Underwhelming Fossil Fish of the Month: April 2015
By Mark Carnall, on 30 April 2015
As we know from the documentary The Devil Wears Prada, fashion is really important because the styles we see on the catwalk today are ridiculous things that nobody in their right mind would wear but then Anne Hathaway dresses nicely and that helps her write Harry Potter and get a boyfriend. How is this relevant to this month’s underwhelming fossil fish of the month, our monthly journey through the museum drawers of uninspiring fossil fish? Well, I’m going to let you into a little secret, a lot* of fashion designers are also keen palaeontologists and if you pay close attention you’ll see a lot of styles from deep time come back into fashion time and time again.
This month’s fossil fish is no exception. Some scholars** speculate that this month’s fossil fish inspired the more over-compensatory codpiece design of the 15th and 16th centuries so if you’re prone to tittering or fainting then do brace yourself for disappointment in 5- 4- 3- 2- 1.
This is a fossil cephalic (head) spine and part of its supporting saddle from a fish in the extinct genus Asteracanthus. This spike would have been on the top of the head of the fish, resembling perhaps a certain Darthomiran Zabrak Dark Lord of the Sith. Surprisingly, there are few reconstructions of this spine headed shark, this image from the American Museum of Natural History is the best one I could find although it doesn’t so much resemble Darth Maul as it does Vyvyan from the Young Ones. Head spines may seem very hardcore compared to modern sharks which have toned down that kind of thing for a broader family audience appeal but Asteracanthus was actually one of the more conservative sharks in the family Hybodontidae. Related genera such as Stethacanthus and Falcatus possessed unusual spike covered anvil and ironing board shaped dorsal fins presumably to demonstrate how dark, edgy and alternative they were. The actual function of these dorsal fins isn’t known so the usual grab-bag of reasons are speculated- scaring predators, attracting the ladies and even attacking prey.
This specimen is only identified as Asteracanthus and unfortunately we don’t know where it was collected from so it’s not an easy task to try to work out what species it is as Asteracanthus is a long lived genus found in the Devonian through to the Cretaceous from 400 to 70 million years ago. Asteracanthus is thought to be a free-swimming shark with broad teeth for crushing rather than slicing so it probably fed on crustaceans, bivalves and other hard shelled animals.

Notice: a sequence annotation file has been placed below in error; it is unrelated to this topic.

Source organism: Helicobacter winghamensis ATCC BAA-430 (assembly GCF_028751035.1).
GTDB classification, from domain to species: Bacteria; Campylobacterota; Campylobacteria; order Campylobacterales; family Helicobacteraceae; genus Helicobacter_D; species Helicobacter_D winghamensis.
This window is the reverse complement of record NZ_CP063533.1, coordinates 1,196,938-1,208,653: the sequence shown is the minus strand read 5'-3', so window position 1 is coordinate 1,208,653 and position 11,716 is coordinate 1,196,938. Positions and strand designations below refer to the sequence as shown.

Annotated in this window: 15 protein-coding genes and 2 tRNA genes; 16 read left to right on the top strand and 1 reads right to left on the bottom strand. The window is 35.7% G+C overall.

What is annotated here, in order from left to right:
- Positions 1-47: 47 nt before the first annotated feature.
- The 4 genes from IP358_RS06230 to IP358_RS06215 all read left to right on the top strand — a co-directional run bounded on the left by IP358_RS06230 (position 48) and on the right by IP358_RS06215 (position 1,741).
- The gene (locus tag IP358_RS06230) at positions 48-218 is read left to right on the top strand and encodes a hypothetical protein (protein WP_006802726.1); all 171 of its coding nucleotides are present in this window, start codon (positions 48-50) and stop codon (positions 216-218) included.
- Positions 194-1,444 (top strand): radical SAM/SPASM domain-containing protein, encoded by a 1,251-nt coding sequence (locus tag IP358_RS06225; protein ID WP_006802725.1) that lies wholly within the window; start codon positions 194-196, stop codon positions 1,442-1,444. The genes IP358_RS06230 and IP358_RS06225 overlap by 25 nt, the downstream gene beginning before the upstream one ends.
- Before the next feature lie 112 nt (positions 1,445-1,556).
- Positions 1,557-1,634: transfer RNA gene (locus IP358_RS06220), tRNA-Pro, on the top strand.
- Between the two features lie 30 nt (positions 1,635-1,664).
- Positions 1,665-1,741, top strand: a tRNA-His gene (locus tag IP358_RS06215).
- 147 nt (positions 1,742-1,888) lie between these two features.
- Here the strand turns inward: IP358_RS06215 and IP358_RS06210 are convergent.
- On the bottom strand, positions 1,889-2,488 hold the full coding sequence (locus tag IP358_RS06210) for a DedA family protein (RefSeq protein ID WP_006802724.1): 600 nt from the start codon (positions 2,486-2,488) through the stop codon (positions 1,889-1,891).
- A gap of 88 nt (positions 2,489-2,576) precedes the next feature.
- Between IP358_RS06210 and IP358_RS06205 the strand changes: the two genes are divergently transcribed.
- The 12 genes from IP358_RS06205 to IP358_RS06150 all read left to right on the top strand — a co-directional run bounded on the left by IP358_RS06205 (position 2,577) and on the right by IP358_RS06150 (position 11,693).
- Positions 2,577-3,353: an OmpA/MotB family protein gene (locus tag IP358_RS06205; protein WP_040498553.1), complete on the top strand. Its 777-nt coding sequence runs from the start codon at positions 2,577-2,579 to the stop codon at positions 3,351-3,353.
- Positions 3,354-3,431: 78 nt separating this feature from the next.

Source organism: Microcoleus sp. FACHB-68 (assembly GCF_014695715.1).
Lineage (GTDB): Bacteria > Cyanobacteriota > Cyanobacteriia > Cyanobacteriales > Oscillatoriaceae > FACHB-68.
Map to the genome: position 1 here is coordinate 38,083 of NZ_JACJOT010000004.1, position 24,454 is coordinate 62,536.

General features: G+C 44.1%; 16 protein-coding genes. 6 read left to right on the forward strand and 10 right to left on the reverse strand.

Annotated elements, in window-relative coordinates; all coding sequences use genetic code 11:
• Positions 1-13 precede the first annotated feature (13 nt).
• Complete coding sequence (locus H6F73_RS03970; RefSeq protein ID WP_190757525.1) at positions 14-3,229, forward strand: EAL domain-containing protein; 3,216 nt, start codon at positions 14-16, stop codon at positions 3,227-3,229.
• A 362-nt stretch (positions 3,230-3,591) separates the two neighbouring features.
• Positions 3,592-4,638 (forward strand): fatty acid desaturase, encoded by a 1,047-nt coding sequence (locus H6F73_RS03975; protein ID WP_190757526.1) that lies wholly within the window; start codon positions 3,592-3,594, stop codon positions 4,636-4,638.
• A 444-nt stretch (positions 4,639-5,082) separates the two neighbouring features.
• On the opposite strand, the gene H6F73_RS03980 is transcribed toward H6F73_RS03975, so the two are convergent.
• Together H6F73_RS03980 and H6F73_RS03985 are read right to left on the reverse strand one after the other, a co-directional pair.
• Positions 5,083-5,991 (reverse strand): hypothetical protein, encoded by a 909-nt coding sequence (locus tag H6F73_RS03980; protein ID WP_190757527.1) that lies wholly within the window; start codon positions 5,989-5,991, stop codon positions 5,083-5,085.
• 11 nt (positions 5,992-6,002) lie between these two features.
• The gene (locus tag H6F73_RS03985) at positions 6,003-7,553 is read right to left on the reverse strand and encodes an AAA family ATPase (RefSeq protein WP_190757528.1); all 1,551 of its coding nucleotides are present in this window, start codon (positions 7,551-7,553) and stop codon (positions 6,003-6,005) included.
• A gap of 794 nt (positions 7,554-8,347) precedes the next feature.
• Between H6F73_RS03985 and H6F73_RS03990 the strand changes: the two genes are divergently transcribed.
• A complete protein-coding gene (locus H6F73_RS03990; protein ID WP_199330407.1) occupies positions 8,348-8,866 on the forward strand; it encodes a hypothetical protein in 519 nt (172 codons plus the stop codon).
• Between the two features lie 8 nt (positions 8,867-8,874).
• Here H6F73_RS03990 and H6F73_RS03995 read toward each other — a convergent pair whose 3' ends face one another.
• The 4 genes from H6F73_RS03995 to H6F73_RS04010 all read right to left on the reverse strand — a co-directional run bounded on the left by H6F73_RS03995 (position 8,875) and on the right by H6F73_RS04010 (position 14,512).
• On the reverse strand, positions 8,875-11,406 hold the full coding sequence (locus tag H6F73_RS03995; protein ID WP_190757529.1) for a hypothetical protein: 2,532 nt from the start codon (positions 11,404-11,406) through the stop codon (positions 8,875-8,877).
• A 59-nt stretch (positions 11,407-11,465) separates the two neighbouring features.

Preservation Despite fin spines, teeth and cephalic spines being found through 300 million years of rock deposits whole body fossils are extremely rare, so much so that between 1838 and 1888 the spines were thought to belong to Asteracanthus and the teeth to another genus Strophodus (Woodward 1888). As this individual spine goes, the saddle of the spine is nicely preserved in three dimensions but the spine itself has been painstakingly put together and infilled from at least seven different fragments.
Research Shocking none of the regular readers of this series, Asteracanthus is yet another one of those groups that is name checked as being present in the same deposits containing fossils which are of more interest to academic enquiry. This is probably because Asteracanthus fossils are most frequently found as the odd tooth or spine and it’s hard to draw much in the way of the anatomy of an animal from such scant remains. As recently as 2008 colleagues at Birkbeck, University of London have published more systematic and detailed sampling of English deposits sorting out some of the mess of the woolly designations of the 19th Century including Asteracanthus species (Rees and Underwood 2008)
In society Aside from potentially inspiring codpiece design***, Asteracanthus has not made much of an impact across wider society. However, and I’m breaking embargo here, apparently [FASHION DESIGNER] may be launching a new [FASHION WORD FOR CLOTHES] for this next [SEASON OF THE YEAR] inspired by Asteracanthus! You heard it here first, Underwhelming Fossil Fish of the Month, always with a finger on the pulse of [WORD FOR FASHION].
Rees, J. and Underwood, Charlie J. 2008. Hybodont sharks of the English Bathonian and Callovian (Middle Jurassic). Palaeontology 51 (1), pp. 117-147. ISSN 0031-0239.
Woodward, A.S. 1888. XLIII.—On some remains of the extinct Selachian Asteracanthus from the Oxford Clay of Peterborough, preserved in the collection of Alfred N. Leeds, Esq., of Eyebury. Annals And Magazine of Natural History. 2;6. pp336–342.
* Not a lot.
*** Definitely not.
Mark Carnall is the Curator of the Grant Museum of Zoology